The steamer Monongahela downbound on the Ohio River in 1939. (Keith Norrington collection)
Old Boat Column

The Towboat Monongahela

In 1927, the American Bridge Company at Ambridge, Pa., constructed a steel hull measuring 169.8 feet in length by 38.9 feet in width and having a depth of 6.5 feet for the Carnegie Steel Company, which had contracted for the new towboat in 1924.

Named Monongahela, the vessel was completed at Coal Valley, Pa., and it was a sister boat to the City of Pittsburgh. The engines were rated at 1,400 hp., powered by steam from five return-flue boilers. The compound condensing engines contained cylinders of 18 and 36 inches with a stroke of 8.6 feet. The sternwheel was 26.5 feet in diameter with 16 buckets having a dip of 38 inches. The pitmans that connected the paddlewheel to the engines were named “Colonel Charles A. Lindbergh” and “Spirit of St. Louis.”

 Ownership of the boat was changed to the newly formed Ohio Barge Line in January 1941. The original officers  included Capt. John Hottell, master; Capt. William Timmons, pilot; William Herd, chief engineer; and Rolla Rodgers, mate.

In 1942, Capt. Henry Holloway, who was a frequent pilot on the boat, was stricken with a heart attack at Ohio River Lock 23 and died several days later. Coincidentally, he was the son of Capt. Peter Holloway, a well-known riverman who died of heart failure while fishing from his skiff in the Kanawha River some 18 years prior.

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The Monongahela was completely rebuilt by Dravo Corporation at their Neville Island yard during the winter of 1945-46, at which time the boat received a new hull, and the boilers were converted from coal-burning to oil. The sternwheel was replaced and was built, with the exception of the wooden buckets, entirely of steel. When the new paddlewheel was being lifted into place on August 5, 1946, the crane operator had the wheel positioned within 10 feet of its final destination when it fell. Luckily, no one was injured, and the shaft dropped, plumb, into its bearings on both sides of the fantail with no damage. What sighs of relief amongst the shipyard workers there must have been!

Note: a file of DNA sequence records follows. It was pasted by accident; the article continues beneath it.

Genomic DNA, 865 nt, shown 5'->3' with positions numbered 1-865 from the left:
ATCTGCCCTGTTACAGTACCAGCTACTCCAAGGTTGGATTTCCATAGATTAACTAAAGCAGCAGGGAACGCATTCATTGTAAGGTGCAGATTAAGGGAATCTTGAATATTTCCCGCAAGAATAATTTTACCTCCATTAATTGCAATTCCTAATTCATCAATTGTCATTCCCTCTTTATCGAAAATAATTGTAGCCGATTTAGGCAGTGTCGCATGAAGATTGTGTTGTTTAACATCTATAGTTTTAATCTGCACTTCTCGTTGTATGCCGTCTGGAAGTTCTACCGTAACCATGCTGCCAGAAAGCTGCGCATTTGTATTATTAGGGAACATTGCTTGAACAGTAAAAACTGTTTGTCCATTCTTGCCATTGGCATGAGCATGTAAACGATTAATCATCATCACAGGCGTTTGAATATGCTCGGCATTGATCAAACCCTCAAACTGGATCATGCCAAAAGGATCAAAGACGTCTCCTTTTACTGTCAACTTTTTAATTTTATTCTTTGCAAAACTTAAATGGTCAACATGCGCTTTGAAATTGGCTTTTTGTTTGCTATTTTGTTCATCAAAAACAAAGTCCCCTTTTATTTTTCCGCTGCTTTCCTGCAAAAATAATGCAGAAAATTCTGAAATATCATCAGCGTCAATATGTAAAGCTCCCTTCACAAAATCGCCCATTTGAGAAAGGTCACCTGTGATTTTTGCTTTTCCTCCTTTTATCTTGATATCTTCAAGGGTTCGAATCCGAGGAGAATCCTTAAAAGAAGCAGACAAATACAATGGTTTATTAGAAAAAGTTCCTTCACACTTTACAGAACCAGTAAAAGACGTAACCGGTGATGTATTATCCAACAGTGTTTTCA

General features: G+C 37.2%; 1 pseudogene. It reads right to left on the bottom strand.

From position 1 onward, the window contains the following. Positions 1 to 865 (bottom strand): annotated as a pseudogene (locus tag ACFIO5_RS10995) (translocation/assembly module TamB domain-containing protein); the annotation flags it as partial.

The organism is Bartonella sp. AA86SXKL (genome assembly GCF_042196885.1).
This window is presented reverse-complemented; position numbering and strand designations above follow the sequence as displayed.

In April 1954, while downbound on the Monongahela River at Pittsburgh, the barges took a nose dive, the towboat literally ran over them and sank over top of the barges. Several empty barges were immediately brought to the scene, and the vessel was lifted from its precarious position. After repairs, the towboat continued in operation, with one of its final trips being from Pittsburgh to New Orleans.

Retired in 1955, the Monongahela was sold in 1957 to the McDonough Construction Company at Parkersburg, W.Va. The large pilotwheel was removed and donated to the Sons & Daughters of Pioneer Rivermen for display in the river museum at Marietta, Ohio. One of the pilothouse nameboards for many years was owned by the late Larry Geisler, proprietor of the Valley Boat Docks, and he displayed it at his riverfront home in Duffy, Ohio. The partially dismantled towboat was eventually sold to a South American company. During the delivery trip the riverboat broke loose from the tug and was beached on the shore of Cuba.

Caption for photo: The steamer Monongahela downbound on the Ohio River in 1939. (Keith Norrington collection)

Editor’s note: For questions or suggestions regarding the Old Boat Column, Keith Norrington may be contacted by e-mail at